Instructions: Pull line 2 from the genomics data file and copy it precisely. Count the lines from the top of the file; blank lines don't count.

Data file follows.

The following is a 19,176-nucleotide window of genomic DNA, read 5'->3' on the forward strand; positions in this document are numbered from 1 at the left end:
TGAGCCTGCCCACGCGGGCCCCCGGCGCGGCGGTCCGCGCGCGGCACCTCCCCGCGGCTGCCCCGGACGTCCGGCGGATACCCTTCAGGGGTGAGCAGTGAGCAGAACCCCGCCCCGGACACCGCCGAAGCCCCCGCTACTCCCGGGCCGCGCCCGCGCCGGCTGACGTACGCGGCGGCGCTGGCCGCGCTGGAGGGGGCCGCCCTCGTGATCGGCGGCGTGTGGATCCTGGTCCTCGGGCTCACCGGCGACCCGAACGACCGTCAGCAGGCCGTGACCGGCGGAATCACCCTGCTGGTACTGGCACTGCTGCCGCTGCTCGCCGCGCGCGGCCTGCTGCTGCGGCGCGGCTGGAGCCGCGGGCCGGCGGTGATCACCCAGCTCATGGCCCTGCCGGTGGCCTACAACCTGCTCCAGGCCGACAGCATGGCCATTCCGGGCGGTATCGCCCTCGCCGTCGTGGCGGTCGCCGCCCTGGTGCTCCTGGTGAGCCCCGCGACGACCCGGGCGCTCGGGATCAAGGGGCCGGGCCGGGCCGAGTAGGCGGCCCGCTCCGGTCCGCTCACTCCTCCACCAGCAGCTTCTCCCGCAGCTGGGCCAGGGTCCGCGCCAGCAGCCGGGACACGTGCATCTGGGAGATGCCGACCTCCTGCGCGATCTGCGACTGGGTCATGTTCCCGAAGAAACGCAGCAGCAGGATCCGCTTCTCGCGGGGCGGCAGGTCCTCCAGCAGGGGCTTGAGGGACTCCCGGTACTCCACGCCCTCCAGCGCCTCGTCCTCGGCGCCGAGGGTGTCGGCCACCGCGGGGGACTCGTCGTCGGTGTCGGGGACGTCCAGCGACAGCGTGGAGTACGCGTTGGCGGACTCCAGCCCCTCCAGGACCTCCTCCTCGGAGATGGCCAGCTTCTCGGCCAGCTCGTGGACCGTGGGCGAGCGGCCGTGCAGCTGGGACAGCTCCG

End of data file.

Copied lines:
TGAGCCTGCCCACGCGGGCCCCCGGCGCGGCGGTCCGCGCGCGGCACCTCCCCGCGGCTGCCCCGGACGTCCGGCGGATACCCTTCAGGGGTGAGCAGTGAGCAGAACCCCGCCCCGGACACCGCCGAAGCCCCCGCTACTCCCGGGCCGCGCCCGCGCCGGCTGACGTACGCGGCGGCGCTGGCCGCGCTGGAGGGGGCCGCCCTCGTGATCGGCGGCGTGTGGATCCTGGTCCTCGGGCTCACCGGCGACCCGAACGACCGTCAGCAGGCCGTGACCGGCGGAATCACCCTGCTGGTACTGGCACTGCTGCCGCTGCTCGCCGCGCGCGGCCTGCTGCTGCGGCGCGGCTGGAGCCGCGGGCCGGCGGTGATCACCCAGCTCATGGCCCTGCCGGTGGCCTACAACCTGCTCCAGGCCGACAGCATGGCCATTCCGGGCGGTATCGCCCTCGCCGTCGTGGCGGTCGCCGCCCTGGTGCTCCTGGTGAGCCCCGCGACGACCCGGGCGCTCGGGATCAAGGGGCCGGGCCGGGCCGAGTAGGCGGCCCGCTCCGGTCCGCTCACTCCTCCACCAGCAGCTTCTCCCGCAGCTGGGCCAGGGTCCGCGCCAGCAGCCGGGACACGTGCATCTGGGAGATGCCGACCTCCTGCGCGATCTGCGACTGGGTCATGTTCCCGAAGAAACGCAGCAGCAGGATCCGCTTCTCGCGGGGCGGCAGGTCCTCCAGCAGGGGCTTGAGGGACTCCCGGTACTCCACGCCCTCCAGCGCCTCGTCCTCGGCGCCGAGGGTGTCGGCCACCGCGGGGGACTCGTCGTCGGTGTCGGGGACGTCCAGCGACAGCGTGGAGTACGCGTTGGCGGACTCCAGCCCCTCCAGGACCTCCTCCTCGGAGATGGCCAGCTTCTCGGCCAGCTCGTGGACCGTGGGCGAGCGGCCGTGCAGCTGGGACAGCTCCG